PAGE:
Unaccompanied Children from Central America: Circumstances Today and A Direction Forward for the U.S.
BY ISN STAFF | March 17, 2015
During the summer of 2014 the U.S. experienced an influx of unaccompanied children as well as other family members family members who came to the US-Mexico border from Central America, mainly from El Salvador, Guatemala, and Honduras. Estimates put the number of children alone at upwards of 60,000. Why did this happen? Are the circumstances that caused this migration any different today? Meanwhile, Vice President Joe Biden recently offered up the Obama Administration’s proposal in an op-ed in The New York Times on how U.S. can respond to the situation in the Northern Triangle that on the surface focuses on three areas: security, good tax governance, and international investment. Does this proposal respond to the plight of those marginalized by insecurity, violence, and poverty in the Northern Triangle?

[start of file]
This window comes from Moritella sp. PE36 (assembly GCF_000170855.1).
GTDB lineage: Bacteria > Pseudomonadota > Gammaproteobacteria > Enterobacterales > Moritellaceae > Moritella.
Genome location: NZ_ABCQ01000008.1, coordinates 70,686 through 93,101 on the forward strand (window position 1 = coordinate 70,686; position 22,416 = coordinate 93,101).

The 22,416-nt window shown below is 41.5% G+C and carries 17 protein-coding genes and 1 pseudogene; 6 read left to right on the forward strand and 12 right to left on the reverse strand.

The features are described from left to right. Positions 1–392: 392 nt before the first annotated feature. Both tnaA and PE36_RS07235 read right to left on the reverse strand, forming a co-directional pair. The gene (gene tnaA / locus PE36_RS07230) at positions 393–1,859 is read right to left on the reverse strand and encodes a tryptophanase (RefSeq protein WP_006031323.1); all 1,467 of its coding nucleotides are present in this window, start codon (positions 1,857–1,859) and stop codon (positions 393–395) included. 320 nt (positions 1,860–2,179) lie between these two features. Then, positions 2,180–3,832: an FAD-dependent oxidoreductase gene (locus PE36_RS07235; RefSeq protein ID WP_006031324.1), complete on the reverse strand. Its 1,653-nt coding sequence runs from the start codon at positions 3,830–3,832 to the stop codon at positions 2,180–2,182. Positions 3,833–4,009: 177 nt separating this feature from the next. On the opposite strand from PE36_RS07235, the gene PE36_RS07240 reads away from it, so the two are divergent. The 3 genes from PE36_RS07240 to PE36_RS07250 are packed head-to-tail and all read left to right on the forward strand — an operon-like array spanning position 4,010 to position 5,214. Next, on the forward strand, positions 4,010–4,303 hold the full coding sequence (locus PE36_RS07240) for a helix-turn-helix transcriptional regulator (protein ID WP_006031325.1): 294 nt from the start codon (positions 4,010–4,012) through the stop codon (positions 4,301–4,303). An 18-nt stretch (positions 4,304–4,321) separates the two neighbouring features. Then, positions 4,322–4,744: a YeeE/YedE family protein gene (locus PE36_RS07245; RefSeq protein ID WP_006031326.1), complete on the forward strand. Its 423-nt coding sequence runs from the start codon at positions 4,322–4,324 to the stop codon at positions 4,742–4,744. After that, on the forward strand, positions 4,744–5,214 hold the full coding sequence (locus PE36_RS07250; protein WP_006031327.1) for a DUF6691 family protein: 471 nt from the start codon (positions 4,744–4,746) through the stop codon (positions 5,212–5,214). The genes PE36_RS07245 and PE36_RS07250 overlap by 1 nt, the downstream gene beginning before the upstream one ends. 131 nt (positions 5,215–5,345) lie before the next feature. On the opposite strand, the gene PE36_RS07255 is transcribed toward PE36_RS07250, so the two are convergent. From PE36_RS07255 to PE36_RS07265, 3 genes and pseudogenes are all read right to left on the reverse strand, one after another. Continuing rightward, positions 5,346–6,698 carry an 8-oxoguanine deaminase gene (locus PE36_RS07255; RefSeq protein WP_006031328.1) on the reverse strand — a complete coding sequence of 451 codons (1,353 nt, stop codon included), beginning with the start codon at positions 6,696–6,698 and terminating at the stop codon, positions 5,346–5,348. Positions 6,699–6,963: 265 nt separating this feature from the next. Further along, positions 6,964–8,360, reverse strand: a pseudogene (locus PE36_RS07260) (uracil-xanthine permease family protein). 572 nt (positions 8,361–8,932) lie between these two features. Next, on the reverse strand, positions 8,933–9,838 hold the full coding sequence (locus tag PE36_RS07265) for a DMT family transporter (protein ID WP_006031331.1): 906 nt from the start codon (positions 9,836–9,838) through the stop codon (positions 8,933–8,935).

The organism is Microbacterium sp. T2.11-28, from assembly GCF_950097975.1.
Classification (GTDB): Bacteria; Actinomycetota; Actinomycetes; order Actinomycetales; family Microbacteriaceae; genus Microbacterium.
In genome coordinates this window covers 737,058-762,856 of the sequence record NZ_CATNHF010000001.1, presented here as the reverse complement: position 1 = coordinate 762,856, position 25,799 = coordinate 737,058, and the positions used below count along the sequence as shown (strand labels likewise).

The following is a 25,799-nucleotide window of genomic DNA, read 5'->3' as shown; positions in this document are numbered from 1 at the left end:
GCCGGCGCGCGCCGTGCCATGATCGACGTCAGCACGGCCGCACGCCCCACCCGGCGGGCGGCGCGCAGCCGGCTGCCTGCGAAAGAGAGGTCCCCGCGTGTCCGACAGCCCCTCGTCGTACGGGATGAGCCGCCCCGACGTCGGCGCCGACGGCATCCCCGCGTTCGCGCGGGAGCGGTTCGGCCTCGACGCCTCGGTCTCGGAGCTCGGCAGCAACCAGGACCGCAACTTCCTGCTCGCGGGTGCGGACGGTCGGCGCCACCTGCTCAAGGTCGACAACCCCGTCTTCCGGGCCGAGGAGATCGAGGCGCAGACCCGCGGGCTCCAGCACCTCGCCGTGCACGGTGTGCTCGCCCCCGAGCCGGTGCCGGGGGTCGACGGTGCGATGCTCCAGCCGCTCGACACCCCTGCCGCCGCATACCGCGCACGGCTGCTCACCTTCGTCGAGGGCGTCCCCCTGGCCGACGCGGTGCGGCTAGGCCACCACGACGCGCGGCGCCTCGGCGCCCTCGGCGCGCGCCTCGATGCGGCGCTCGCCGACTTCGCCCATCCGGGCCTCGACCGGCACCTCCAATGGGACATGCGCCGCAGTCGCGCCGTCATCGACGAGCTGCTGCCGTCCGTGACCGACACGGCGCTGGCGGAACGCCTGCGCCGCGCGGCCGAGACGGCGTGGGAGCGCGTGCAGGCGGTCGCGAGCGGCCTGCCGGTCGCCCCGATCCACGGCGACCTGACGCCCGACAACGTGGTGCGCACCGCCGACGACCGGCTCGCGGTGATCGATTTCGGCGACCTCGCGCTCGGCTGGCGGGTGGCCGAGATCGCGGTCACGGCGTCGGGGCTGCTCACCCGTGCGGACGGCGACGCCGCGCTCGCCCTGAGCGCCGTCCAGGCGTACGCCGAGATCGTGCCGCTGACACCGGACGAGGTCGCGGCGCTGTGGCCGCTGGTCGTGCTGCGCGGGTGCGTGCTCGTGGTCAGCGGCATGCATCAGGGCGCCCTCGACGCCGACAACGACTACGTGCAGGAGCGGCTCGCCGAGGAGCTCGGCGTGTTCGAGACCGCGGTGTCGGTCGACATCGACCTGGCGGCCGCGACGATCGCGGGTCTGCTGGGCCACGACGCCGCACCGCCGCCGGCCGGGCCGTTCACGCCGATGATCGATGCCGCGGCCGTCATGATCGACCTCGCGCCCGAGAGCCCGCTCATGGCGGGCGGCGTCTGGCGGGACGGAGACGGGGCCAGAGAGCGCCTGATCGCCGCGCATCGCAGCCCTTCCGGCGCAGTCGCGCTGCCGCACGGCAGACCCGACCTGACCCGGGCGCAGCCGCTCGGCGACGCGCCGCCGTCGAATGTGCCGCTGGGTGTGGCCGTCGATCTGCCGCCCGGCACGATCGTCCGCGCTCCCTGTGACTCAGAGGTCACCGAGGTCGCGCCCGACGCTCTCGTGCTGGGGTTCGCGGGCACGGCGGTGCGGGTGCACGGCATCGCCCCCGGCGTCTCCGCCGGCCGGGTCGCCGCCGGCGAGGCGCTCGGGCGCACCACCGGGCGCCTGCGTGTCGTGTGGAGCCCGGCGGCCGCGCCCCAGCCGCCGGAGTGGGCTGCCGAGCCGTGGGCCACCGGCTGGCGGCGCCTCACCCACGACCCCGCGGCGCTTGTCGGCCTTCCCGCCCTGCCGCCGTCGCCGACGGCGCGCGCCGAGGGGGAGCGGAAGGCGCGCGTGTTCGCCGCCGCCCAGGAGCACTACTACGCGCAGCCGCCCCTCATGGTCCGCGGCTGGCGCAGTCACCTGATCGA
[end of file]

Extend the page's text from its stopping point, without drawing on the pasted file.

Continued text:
Mary DeLorey, Senior Policy Consultant at National Advocacy Office of the Jesuit Conference of Canada and the United States, joined ISN executive director Christopher Kerr to offer thoughts on these questions from the perspective of the Jesuits and their ministries across the hemisphere.
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